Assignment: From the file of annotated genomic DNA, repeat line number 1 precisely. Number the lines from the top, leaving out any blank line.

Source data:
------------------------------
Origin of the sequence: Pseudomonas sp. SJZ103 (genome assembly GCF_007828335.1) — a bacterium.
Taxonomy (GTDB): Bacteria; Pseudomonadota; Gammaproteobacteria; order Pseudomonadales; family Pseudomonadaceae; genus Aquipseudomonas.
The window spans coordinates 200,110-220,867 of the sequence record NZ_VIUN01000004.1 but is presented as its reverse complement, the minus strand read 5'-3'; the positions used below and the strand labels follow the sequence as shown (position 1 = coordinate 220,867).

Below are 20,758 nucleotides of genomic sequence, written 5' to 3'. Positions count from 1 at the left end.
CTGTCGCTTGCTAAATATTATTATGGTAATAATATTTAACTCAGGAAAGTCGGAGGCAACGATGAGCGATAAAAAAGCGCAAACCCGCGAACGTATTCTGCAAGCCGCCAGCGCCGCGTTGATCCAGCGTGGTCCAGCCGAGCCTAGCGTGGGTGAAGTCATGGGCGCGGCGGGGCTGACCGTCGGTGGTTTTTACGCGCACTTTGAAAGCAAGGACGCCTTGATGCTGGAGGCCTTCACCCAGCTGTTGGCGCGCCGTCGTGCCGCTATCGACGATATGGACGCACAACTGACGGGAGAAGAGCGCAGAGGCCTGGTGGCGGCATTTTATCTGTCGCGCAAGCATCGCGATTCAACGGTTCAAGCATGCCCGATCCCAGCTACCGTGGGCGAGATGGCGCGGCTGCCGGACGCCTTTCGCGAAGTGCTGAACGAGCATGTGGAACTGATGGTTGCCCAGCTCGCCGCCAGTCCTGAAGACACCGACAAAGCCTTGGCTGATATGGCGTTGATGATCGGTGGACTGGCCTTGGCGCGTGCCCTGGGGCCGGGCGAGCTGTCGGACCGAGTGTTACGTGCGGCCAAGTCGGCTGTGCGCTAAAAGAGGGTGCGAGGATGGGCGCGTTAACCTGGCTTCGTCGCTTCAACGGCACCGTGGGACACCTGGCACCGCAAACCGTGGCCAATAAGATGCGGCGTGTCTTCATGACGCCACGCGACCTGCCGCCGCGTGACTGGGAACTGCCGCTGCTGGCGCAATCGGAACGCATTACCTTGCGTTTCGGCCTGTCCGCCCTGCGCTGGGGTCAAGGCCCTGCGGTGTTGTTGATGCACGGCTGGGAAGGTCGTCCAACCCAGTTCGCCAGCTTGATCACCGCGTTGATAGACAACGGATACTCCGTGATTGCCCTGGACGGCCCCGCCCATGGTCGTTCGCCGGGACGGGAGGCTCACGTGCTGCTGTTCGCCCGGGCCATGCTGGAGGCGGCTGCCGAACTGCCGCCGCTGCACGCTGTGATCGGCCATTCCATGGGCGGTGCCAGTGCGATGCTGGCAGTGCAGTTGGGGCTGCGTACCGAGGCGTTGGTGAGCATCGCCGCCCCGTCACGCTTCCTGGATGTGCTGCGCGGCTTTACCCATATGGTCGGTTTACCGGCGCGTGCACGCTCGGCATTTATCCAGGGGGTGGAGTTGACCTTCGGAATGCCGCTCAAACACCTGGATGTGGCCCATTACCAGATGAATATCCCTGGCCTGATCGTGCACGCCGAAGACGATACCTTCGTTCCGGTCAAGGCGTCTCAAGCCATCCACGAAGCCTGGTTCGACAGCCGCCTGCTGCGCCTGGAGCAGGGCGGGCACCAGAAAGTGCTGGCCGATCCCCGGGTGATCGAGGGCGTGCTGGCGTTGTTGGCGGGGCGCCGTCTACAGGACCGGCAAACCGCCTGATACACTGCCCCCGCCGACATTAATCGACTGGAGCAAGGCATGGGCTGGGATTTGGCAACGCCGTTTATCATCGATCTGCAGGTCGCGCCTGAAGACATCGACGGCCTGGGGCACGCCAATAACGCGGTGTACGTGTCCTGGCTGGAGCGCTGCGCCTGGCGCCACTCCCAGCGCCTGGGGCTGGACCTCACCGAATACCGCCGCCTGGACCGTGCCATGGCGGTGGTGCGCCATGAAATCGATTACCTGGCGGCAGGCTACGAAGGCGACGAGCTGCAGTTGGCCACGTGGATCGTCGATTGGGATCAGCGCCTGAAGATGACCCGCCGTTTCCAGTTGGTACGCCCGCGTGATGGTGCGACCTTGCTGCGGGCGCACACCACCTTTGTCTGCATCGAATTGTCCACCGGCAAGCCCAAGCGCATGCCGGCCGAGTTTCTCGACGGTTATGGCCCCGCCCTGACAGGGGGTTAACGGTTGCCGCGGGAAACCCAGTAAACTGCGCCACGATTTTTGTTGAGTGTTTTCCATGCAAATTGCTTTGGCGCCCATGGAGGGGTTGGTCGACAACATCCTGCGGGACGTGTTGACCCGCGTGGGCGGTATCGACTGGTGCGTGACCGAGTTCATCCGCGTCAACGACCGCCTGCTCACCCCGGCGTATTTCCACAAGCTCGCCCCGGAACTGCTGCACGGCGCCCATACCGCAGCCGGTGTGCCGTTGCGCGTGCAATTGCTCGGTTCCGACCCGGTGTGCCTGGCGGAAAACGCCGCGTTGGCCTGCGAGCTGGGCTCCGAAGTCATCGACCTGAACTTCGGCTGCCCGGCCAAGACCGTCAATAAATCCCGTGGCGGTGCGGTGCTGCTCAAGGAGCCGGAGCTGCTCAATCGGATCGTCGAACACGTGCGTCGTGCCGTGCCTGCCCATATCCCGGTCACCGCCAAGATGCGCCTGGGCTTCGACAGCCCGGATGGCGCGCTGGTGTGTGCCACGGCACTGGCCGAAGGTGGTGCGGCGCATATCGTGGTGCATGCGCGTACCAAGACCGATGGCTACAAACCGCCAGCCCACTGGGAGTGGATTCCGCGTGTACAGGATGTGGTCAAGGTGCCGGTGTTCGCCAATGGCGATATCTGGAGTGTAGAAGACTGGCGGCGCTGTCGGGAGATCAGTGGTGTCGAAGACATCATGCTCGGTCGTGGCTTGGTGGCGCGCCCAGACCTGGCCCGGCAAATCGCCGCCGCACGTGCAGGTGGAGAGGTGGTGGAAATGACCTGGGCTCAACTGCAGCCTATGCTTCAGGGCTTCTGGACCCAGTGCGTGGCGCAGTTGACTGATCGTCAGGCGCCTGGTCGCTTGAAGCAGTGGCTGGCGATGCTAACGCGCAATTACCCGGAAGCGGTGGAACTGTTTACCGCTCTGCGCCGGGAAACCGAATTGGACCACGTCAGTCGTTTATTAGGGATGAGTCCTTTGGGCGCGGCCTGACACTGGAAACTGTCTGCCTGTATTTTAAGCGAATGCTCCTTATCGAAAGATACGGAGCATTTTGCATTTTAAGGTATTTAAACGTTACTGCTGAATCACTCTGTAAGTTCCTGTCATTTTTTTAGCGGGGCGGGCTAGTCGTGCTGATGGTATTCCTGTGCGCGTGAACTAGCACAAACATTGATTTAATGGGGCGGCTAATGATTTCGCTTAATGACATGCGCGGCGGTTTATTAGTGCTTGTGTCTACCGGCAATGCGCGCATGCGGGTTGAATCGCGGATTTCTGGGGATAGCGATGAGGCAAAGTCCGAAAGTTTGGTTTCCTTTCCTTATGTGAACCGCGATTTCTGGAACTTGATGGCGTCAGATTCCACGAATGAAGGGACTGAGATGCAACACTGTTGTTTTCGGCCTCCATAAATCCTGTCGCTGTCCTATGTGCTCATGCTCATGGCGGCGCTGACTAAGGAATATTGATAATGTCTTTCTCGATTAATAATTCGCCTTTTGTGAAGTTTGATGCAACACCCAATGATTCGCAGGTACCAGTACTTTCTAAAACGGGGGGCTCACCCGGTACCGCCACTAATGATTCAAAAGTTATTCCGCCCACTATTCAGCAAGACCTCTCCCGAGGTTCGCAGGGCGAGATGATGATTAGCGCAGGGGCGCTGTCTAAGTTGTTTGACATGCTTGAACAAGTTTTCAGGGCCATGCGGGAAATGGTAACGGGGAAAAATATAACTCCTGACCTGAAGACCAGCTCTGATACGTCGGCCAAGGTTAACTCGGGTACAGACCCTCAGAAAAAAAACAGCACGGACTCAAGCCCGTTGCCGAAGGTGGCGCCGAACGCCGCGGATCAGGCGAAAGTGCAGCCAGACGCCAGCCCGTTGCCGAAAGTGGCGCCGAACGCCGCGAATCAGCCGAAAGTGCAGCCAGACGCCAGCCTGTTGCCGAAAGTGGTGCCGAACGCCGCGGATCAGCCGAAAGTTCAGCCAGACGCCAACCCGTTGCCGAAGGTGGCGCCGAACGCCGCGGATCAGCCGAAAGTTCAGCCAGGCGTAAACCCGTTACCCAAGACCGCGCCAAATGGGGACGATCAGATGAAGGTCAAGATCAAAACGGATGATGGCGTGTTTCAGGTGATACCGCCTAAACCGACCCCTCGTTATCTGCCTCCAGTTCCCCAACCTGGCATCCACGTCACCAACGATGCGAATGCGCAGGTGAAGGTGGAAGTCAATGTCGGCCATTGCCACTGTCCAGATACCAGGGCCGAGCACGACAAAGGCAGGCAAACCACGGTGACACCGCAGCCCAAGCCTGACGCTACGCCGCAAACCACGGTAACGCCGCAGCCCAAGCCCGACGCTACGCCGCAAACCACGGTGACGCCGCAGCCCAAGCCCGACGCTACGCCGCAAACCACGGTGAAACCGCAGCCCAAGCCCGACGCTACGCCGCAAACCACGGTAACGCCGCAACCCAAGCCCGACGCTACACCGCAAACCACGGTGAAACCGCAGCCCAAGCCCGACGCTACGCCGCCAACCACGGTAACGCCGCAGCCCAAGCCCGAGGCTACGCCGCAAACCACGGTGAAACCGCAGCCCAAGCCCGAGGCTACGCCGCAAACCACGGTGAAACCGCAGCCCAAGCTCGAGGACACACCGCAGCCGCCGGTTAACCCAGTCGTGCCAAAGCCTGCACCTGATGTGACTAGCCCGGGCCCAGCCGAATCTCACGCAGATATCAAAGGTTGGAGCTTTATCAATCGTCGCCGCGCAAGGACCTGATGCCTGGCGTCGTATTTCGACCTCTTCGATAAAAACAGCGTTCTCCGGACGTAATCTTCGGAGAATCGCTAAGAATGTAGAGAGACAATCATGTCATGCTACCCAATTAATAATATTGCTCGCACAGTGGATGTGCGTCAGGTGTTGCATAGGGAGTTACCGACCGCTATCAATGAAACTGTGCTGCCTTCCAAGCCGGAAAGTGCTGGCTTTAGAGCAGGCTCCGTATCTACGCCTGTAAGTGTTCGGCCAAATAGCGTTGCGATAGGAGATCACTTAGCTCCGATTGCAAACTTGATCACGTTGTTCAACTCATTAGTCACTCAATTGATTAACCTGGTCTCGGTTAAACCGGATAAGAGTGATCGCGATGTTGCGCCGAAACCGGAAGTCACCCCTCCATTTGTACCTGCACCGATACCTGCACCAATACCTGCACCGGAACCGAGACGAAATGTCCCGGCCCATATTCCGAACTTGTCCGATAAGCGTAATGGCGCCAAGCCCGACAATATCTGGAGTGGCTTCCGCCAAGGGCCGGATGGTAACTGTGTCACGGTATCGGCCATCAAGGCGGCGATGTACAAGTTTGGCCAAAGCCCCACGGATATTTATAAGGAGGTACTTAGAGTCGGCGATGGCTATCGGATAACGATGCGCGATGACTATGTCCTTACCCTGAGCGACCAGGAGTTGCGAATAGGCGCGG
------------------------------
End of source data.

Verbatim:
Origin of the sequence: Pseudomonas sp. SJZ103 (genome assembly GCF_007828335.1) — a bacterium.